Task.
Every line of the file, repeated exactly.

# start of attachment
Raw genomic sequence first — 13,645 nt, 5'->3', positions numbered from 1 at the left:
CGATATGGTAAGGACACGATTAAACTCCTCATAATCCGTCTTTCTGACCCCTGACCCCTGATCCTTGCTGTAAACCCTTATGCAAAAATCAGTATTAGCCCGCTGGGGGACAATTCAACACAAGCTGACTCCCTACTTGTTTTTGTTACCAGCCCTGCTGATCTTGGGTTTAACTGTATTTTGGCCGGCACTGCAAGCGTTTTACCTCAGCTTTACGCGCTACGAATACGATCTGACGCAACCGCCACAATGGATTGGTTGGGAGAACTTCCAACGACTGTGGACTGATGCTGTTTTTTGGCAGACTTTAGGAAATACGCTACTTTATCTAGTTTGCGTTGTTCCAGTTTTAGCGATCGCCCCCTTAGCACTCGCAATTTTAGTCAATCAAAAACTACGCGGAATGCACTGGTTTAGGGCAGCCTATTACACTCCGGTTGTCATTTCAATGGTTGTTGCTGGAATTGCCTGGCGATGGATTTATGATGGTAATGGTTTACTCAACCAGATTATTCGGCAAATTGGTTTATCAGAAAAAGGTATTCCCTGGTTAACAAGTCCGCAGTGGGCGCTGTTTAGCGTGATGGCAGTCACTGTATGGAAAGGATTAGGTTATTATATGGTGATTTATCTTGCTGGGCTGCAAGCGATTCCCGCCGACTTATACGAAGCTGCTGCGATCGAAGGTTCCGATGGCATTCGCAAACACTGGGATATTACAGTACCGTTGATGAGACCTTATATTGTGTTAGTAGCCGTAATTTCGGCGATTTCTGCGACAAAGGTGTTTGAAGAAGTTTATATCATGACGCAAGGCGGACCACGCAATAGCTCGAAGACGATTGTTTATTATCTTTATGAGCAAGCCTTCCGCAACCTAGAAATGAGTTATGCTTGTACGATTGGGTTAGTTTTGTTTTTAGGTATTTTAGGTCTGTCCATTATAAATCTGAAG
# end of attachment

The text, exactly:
Raw genomic sequence first — 13,645 nt, 5'->3', positions numbered from 1 at the left:
CGATATGGTAAGGACACGATTAAACTCCTCATAATCCGTCTTTCTGACCCCTGACCCCTGATCCTTGCTGTAAACCCTTATGCAAAAATCAGTATTAGCCCGCTGGGGGACAATTCAACACAAGCTGACTCCCTACTTGTTTTTGTTACCAGCCCTGCTGATCTTGGGTTTAACTGTATTTTGGCCGGCACTGCAAGCGTTTTACCTCAGCTTTACGCGCTACGAATACGATCTGACGCAACCGCCACAATGGATTGGTTGGGAGAACTTCCAACGACTGTGGACTGATGCTGTTTTTTGGCAGACTTTAGGAAATACGCTACTTTATCTAGTTTGCGTTGTTCCAGTTTTAGCGATCGCCCCCTTAGCACTCGCAATTTTAGTCAATCAAAAACTACGCGGAATGCACTGGTTTAGGGCAGCCTATTACACTCCGGTTGTCATTTCAATGGTTGTTGCTGGAATTGCCTGGCGATGGATTTATGATGGTAATGGTTTACTCAACCAGATTATTCGGCAAATTGGTTTATCAGAAAAAGGTATTCCCTGGTTAACAAGTCCGCAGTGGGCGCTGTTTAGCGTGATGGCAGTCACTGTATGGAAAGGATTAGGTTATTATATGGTGATTTATCTTGCTGGGCTGCAAGCGATTCCCGCCGACTTATACGAAGCTGCTGCGATCGAAGGTTCCGATGGCATTCGCAAACACTGGGATATTACAGTACCGTTGATGAGACCTTATATTGTGTTAGTAGCCGTAATTTCGGCGATTTCTGCGACAAAGGTGTTTGAAGAAGTTTATATCATGACGCAAGGCGGACCACGCAATAGCTCGAAGACGATTGTTTATTATCTTTATGAGCAAGCCTTCCGCAACCTAGAAATGAGTTATGCTTGTACGATTGGGTTAGTTTTGTTTTTAGGTATTTTAGGTCTGTCCATTATAAATCTGAAG